CNS Causes of Vertigo

Updated: Apr 20, 2018
  • Author: Marcelo B Antunes, MD; Chief Editor: Arlen D Meyers, MD, MBA  more...
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Dizziness is a vague and nonspecific symptom. It refers to an abnormal sensation in relation to space and position. Vertigo is a specific type of dizziness that is defined as a spinning or rotatory sensation. Patients with vertigo report that things are rotating around them or that they are rotating around things.

Vertigo could be either from a peripheral (labyrinth and vestibular nerve) or a central disorder (central nervous system). Central vertigo is usually a result of an abnormal processing of the vestibular sensory input by the central nervous system.

See the image below.

Electrode montage for electronystagmography (ENG) Electrode montage for electronystagmography (ENG) testing.


The sensation of balance is the result of appropriate information detected by the vestibular, ocular, and proprioceptive sensory receptors that is then properly integrated within the cerebellum and brain stem. Proper gait, posture, and visual focus during head movement all depend on an intact sense of balance. Loss of sensory information, central integration, and output control mechanisms all result in a sense of imbalance.

Central causes of vertigo result from either a disruption of central integrators (ie, brain stem, cerebellum) or a sensory information mismatch (ie, from the cortex). Lesions that affect the vestibular nerve or root entry zone (ie, cerebellopontine angle [CPA] lesions) result in imbalance by affecting primary vestibular sensory information.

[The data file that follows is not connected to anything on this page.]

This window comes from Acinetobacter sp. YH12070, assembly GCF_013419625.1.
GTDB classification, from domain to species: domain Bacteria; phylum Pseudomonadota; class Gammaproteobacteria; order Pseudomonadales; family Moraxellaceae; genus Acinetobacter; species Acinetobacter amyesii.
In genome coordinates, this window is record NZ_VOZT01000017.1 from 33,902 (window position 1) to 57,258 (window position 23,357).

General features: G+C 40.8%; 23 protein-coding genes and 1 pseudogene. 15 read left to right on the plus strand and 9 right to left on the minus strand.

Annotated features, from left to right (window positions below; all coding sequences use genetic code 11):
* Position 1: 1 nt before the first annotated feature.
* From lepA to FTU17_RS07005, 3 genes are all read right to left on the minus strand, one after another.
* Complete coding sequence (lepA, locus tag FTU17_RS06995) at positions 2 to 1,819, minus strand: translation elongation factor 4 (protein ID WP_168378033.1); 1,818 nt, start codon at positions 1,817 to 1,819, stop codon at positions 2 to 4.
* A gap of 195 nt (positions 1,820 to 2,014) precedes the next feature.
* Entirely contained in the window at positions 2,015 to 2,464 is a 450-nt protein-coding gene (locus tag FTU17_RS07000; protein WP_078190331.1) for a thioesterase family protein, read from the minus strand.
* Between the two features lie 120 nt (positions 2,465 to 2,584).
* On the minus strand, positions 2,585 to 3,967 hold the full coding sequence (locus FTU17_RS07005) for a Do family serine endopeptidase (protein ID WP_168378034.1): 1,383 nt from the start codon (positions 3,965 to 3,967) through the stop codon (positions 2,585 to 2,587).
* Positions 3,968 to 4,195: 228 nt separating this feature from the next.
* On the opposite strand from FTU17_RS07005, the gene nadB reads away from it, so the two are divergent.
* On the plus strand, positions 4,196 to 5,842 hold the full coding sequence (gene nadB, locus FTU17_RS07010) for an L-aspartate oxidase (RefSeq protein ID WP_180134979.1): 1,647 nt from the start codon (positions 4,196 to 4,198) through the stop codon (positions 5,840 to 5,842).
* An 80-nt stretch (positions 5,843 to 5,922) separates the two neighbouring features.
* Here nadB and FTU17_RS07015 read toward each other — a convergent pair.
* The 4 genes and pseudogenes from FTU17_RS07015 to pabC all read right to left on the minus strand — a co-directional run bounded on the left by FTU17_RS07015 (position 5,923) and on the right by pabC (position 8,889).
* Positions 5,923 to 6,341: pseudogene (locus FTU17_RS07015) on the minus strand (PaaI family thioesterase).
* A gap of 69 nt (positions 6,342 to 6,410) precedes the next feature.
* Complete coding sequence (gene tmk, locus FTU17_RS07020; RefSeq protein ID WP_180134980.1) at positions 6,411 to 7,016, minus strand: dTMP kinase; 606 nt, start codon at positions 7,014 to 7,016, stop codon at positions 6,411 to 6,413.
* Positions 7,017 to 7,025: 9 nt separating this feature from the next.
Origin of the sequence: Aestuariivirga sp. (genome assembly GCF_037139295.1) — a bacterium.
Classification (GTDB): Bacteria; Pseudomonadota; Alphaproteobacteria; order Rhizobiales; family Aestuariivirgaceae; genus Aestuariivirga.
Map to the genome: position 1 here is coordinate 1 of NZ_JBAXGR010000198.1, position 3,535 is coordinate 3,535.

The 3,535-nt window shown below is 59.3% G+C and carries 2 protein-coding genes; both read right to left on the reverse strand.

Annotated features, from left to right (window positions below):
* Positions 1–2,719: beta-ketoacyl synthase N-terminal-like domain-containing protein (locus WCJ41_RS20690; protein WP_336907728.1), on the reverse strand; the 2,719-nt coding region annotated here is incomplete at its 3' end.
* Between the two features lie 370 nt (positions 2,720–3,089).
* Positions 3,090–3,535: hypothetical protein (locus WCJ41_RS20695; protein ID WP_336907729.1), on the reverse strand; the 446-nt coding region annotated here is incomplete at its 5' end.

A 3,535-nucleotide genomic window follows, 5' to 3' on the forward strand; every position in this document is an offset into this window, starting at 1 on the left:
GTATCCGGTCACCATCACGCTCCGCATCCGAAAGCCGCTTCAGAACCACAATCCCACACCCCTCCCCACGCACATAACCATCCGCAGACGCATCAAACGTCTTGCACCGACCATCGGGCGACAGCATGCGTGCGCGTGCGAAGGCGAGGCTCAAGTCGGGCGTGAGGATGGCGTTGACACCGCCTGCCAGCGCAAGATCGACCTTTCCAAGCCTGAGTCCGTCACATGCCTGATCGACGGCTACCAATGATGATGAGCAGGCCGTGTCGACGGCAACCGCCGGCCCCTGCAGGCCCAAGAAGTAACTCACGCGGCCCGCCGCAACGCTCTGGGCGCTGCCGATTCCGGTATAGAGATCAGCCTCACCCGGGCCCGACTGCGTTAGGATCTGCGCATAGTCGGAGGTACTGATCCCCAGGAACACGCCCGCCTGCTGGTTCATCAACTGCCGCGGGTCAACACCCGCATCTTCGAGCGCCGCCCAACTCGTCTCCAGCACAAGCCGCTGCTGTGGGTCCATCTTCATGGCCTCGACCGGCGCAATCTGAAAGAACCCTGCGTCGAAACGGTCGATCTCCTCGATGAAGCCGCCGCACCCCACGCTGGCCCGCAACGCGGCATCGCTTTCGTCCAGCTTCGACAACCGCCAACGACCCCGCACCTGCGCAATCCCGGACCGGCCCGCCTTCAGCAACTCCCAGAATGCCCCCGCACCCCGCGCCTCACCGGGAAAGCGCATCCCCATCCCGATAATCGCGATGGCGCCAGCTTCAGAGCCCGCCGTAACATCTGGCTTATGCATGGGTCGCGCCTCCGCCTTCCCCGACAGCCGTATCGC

No racial predilection exists for CNS causes of vertigo.


Men and women are affected differently by different causes of CNS vertigo. Vestibular migraine (migraine-related vertigo, or migrainous vertigo), for example, shows a predilection for women.


CNS causes of vertigo typically affect older population groups because of the associated risk factors of vascular causes of vertigo, such as hypertension, atherosclerosis, and diabetes mellitus. [1]

Younger population groups are more commonly affected by migraine headaches and multiple sclerosis (MS). [2] Cerebellar tumors affect a bimodal population of children and adults. CPA tumors typically affect people in the fifth to eighth decades of life.

A study by Teggi et al involving 252 patients with vestibular migraine found the ages of onset for migraine and vertigo to be 23 years and 38 years, respectively, in this group. Onset of migraine tended to occur at a lower age in patients with a family history of migraine, while the age of vertigo onset tended to be lower in patients with a childhood history of benign paroxysmal vertigo, benign paroxysmal torticollis, and motion sickness. [3]